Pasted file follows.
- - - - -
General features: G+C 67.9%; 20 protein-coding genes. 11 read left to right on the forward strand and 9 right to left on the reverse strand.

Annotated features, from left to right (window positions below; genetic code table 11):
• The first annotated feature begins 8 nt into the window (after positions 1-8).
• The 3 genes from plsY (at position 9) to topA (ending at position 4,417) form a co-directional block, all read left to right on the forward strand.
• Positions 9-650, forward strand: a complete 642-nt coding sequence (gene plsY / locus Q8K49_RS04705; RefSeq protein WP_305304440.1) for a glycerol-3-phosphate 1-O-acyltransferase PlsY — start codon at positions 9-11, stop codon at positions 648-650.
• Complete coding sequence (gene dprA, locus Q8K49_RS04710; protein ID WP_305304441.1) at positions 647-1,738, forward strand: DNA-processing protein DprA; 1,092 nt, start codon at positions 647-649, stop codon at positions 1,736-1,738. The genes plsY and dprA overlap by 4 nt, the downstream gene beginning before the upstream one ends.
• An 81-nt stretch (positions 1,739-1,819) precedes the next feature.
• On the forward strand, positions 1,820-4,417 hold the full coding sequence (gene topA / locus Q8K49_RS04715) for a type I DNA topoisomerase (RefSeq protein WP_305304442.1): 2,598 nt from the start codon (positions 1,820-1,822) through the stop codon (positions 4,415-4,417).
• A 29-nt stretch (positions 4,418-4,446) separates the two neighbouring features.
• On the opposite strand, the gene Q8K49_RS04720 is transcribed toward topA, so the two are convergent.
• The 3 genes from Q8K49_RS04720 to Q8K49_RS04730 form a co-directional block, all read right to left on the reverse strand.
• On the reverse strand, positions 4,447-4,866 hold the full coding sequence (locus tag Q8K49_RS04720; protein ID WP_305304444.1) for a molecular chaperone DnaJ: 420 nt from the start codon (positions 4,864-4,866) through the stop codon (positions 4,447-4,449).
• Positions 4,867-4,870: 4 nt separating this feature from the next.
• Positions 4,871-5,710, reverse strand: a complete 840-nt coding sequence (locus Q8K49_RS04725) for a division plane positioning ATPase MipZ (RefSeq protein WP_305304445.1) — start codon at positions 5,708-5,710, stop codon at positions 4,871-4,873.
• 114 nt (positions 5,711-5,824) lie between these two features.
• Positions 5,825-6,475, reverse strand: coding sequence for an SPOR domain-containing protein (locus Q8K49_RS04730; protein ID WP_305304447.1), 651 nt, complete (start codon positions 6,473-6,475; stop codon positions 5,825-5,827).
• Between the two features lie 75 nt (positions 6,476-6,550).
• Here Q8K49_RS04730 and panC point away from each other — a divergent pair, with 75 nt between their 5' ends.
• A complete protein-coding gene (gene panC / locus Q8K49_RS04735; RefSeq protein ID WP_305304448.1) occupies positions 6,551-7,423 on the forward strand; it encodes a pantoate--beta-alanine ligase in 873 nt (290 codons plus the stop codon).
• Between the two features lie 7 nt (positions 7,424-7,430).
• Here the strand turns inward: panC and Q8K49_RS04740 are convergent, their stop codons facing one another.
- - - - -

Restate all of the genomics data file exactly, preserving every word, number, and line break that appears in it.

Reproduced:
General features: G+C 67.9%; 20 protein-coding genes. 11 read left to right on the forward strand and 9 right to left on the reverse strand.

Annotated features, from left to right (window positions below; genetic code table 11):
• The first annotated feature begins 8 nt into the window (after positions 1-8).
• The 3 genes from plsY (at position 9) to topA (ending at position 4,417) form a co-directional block, all read left to right on the forward strand.
• Positions 9-650, forward strand: a complete 642-nt coding sequence (gene plsY / locus Q8K49_RS04705; RefSeq protein WP_305304440.1) for a glycerol-3-phosphate 1-O-acyltransferase PlsY — start codon at positions 9-11, stop codon at positions 648-650.
• Complete coding sequence (gene dprA, locus Q8K49_RS04710; protein ID WP_305304441.1) at positions 647-1,738, forward strand: DNA-processing protein DprA; 1,092 nt, start codon at positions 647-649, stop codon at positions 1,736-1,738. The genes plsY and dprA overlap by 4 nt, the downstream gene beginning before the upstream one ends.
• An 81-nt stretch (positions 1,739-1,819) precedes the next feature.
• On the forward strand, positions 1,820-4,417 hold the full coding sequence (gene topA / locus Q8K49_RS04715) for a type I DNA topoisomerase (RefSeq protein WP_305304442.1): 2,598 nt from the start codon (positions 1,820-1,822) through the stop codon (positions 4,415-4,417).
• A 29-nt stretch (positions 4,418-4,446) separates the two neighbouring features.
• On the opposite strand, the gene Q8K49_RS04720 is transcribed toward topA, so the two are convergent.
• The 3 genes from Q8K49_RS04720 to Q8K49_RS04730 form a co-directional block, all read right to left on the reverse strand.
• On the reverse strand, positions 4,447-4,866 hold the full coding sequence (locus tag Q8K49_RS04720; protein ID WP_305304444.1) for a molecular chaperone DnaJ: 420 nt from the start codon (positions 4,864-4,866) through the stop codon (positions 4,447-4,449).
• Positions 4,867-4,870: 4 nt separating this feature from the next.
• Positions 4,871-5,710, reverse strand: a complete 840-nt coding sequence (locus Q8K49_RS04725) for a division plane positioning ATPase MipZ (RefSeq protein WP_305304445.1) — start codon at positions 5,708-5,710, stop codon at positions 4,871-4,873.
• 114 nt (positions 5,711-5,824) lie between these two features.
• Positions 5,825-6,475, reverse strand: coding sequence for an SPOR domain-containing protein (locus Q8K49_RS04730; protein ID WP_305304447.1), 651 nt, complete (start codon positions 6,473-6,475; stop codon positions 5,825-5,827).
• Between the two features lie 75 nt (positions 6,476-6,550).
• Here Q8K49_RS04730 and panC point away from each other — a divergent pair, with 75 nt between their 5' ends.
• A complete protein-coding gene (gene panC / locus Q8K49_RS04735; RefSeq protein ID WP_305304448.1) occupies positions 6,551-7,423 on the forward strand; it encodes a pantoate--beta-alanine ligase in 873 nt (290 codons plus the stop codon).
• Between the two features lie 7 nt (positions 7,424-7,430).
• Here the strand turns inward: panC and Q8K49_RS04740 are convergent, their stop codons facing one another.